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What the hell is a MVP anyway?

Two hamburgers representing the MVP

Probably the best visual representation of the MVP ever

MVP – which stands for Minimum Viable Product – is a pretty popular term in the online startup world right now. But what the heck does is actually mean? And, more importantly, is it the right approach? Let’s explore.

As you may or may not know, a few months ago we launched PoetryZoo, a poetry-based social network. Well, maybe social network isn’t the right word because in addition to allowing poets (and readers) to network socially (see where the term comes from?), it’s a whole wonderful tool suite for writing distinguished works of art. Or, in my case, illiterate immature dribblings on the subject of disturbed weasels. In addition to undertaking an agile philosophy to development though, we also followed Eric Ries’ popular concept of the MVP and released PoetryZoo in an early beta state. Opinions about this were mixed.


Before I dive into our experience with PoetryZoo, I think it would be worth taking a moment to explain what the term MVP actually means. Well, as the name suggests, the MVP is strategy for developing products that meet the most minimum set of features required to release them. No fluff, no fancies, no superfluous tools that no one needs, just the most basic version you can ship as soon as possible to early adopters.

It’s through this process that advocates of the MVP, particularly Eric Ries, claim you can gain real, tangible, informed user feedback about your project and quickly pivot your business as result (if needed). Instead of wasting time developing features you have no idea people want or creating something bloated when you don’t even know if the core concept will succeed, you instead build fast, release lean and learn quickly. The concept, in a nutshell, is that instead of spending years building something that’s untested or a fortune on market research, you gain direct insight from users to inform your development process as soon as possible.

In theory, MVP fits in nicely with an agile methodology and is a pretty great approach to product releases. Or is it?

Against the MVP

Curiously enough, even in it’s beta form, PoetryZoo never received anything other than positive ego-boosting feedback from its earliest users. Ironically, I think this played a part in our issue of accessing the success of the MVP strategy. Although it’s fair to say that perhaps we could have measured user feedback more scientifically, they seemed a pretty happy bunch on the whole and the debate over the MVP approach was largely internal. Whilst we, Primate, were keen to push the notion of “release early, refine often” approach, PoetryZoo, led by the incredible Richard Saville-Smith and Gillian Ferguson, were much more firmly in the “we know exactly what our customers want so why not just give it to them” camp. In the end, they were more probably right than us.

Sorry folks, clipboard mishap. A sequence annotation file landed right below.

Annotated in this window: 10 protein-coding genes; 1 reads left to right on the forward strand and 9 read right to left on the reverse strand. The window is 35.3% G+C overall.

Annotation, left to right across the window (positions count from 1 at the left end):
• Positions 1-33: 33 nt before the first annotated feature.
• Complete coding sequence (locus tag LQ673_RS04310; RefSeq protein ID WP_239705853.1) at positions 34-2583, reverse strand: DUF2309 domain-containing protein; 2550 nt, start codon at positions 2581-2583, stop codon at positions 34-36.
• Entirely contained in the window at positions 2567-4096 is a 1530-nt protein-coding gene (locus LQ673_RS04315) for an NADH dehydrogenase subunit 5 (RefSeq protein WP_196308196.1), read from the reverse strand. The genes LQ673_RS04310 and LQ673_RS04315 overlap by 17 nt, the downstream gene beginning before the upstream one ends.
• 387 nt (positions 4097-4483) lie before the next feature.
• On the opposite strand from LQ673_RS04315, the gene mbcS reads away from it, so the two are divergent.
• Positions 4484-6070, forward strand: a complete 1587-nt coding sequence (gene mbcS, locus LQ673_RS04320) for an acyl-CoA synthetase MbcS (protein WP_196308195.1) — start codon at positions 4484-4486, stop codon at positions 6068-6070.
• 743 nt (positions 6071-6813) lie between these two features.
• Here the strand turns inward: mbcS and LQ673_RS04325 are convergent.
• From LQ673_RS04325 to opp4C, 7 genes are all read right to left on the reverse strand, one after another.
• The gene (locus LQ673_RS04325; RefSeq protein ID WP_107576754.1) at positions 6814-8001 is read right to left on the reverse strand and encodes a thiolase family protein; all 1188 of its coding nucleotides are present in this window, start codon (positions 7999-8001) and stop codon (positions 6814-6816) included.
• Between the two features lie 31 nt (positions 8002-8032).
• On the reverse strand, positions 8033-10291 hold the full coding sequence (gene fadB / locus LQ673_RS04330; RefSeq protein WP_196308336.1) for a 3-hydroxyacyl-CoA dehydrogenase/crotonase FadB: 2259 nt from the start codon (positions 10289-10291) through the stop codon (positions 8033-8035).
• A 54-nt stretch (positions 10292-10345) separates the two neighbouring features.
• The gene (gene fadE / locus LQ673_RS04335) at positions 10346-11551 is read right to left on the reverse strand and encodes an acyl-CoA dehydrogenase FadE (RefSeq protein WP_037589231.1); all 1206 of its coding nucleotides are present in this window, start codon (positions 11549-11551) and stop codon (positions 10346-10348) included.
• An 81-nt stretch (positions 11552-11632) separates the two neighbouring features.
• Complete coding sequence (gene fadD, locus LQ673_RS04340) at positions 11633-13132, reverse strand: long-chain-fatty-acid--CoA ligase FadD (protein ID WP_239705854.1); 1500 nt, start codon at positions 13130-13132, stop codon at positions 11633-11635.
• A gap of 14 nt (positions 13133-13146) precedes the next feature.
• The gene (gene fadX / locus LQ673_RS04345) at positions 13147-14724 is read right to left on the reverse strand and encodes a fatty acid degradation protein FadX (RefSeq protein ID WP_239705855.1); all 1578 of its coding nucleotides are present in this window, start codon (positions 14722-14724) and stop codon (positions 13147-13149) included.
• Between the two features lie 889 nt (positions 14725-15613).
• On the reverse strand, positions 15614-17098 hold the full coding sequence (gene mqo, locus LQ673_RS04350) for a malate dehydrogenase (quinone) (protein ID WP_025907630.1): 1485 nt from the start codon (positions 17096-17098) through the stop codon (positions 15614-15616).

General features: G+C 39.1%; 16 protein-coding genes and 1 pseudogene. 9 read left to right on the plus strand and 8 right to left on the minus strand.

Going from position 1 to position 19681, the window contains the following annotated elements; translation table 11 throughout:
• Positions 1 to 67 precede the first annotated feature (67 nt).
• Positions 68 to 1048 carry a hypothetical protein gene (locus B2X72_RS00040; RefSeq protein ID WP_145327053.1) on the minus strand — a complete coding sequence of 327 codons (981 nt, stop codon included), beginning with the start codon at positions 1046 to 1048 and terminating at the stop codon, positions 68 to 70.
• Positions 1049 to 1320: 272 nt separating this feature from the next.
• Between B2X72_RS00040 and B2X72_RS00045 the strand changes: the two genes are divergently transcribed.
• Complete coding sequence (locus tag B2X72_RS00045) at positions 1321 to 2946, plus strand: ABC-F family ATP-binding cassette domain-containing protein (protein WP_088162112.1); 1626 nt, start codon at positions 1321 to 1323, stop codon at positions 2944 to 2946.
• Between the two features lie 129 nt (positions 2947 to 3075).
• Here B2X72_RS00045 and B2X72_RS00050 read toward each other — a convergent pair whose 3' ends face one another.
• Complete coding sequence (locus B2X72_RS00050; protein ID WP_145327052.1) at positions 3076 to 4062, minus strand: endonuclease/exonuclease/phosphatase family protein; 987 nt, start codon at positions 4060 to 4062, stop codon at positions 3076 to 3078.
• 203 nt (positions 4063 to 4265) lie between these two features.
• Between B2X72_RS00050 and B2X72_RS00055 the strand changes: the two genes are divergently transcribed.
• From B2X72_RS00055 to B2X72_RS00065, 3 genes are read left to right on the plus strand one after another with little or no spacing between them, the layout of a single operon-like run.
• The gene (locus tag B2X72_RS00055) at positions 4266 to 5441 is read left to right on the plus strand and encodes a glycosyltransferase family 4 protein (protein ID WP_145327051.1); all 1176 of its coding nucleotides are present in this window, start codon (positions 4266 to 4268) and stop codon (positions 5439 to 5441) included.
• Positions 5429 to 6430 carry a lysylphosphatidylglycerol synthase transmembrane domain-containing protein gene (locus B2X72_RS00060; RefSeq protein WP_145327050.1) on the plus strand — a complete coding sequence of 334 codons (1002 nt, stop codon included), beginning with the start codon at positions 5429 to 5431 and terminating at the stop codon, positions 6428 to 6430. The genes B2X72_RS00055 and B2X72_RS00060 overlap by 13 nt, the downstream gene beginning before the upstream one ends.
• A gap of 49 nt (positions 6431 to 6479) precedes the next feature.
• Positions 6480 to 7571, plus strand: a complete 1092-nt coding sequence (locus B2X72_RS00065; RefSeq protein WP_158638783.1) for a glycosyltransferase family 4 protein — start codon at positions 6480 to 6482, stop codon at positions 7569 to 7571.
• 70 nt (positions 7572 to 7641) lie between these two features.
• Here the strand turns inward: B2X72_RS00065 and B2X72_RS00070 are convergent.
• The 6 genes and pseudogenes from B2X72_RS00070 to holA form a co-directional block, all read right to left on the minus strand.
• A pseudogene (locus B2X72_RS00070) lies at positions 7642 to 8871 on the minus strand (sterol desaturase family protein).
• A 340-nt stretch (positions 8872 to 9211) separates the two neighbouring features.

After some discussion, we manage to persuade PoetryZoo to launch a MVP beta and whilst I still believe it was a beneficial experience, it didn’t really have the dramatic impact that folk like Eric Ries preach about. Aside from picking up an initial user base and receiving positive feedback, the only comments were requests for features that we were already planning, leading to a lot of responses of “yep, we know, it’s coming!”. It’s in that the MVP didn’t really succeed for PoetryZoo because instead of guiding the development process or business direction, it just reinforced what Richard and Gillian already knew about their audience and their needs.

In Scotland start-ups are more likely to starve than to be lean.

- Richard Saville-Smith, Director of PoetryZoo

The resulting worry of the MVP – and something I do agree with to some extent – is that you don’t, unlike Eric Ries suggests, get more that one bite at the cherry. Because we don’t know how many people potentially walked away from the PoetryZoo beta due to it lacking some of the later – and very useful – features, we’ll never know what we lost. Although a negative slant on the whole experience (I prefer to think of the very positive feedback we gained), it’s this unknown quantity that I think pushes Richard away from the MVP strategy. Early adopters, in his thoughts, are not as forgiving as one might believe and a lot more savvy and demanding than they were five or ten years ago.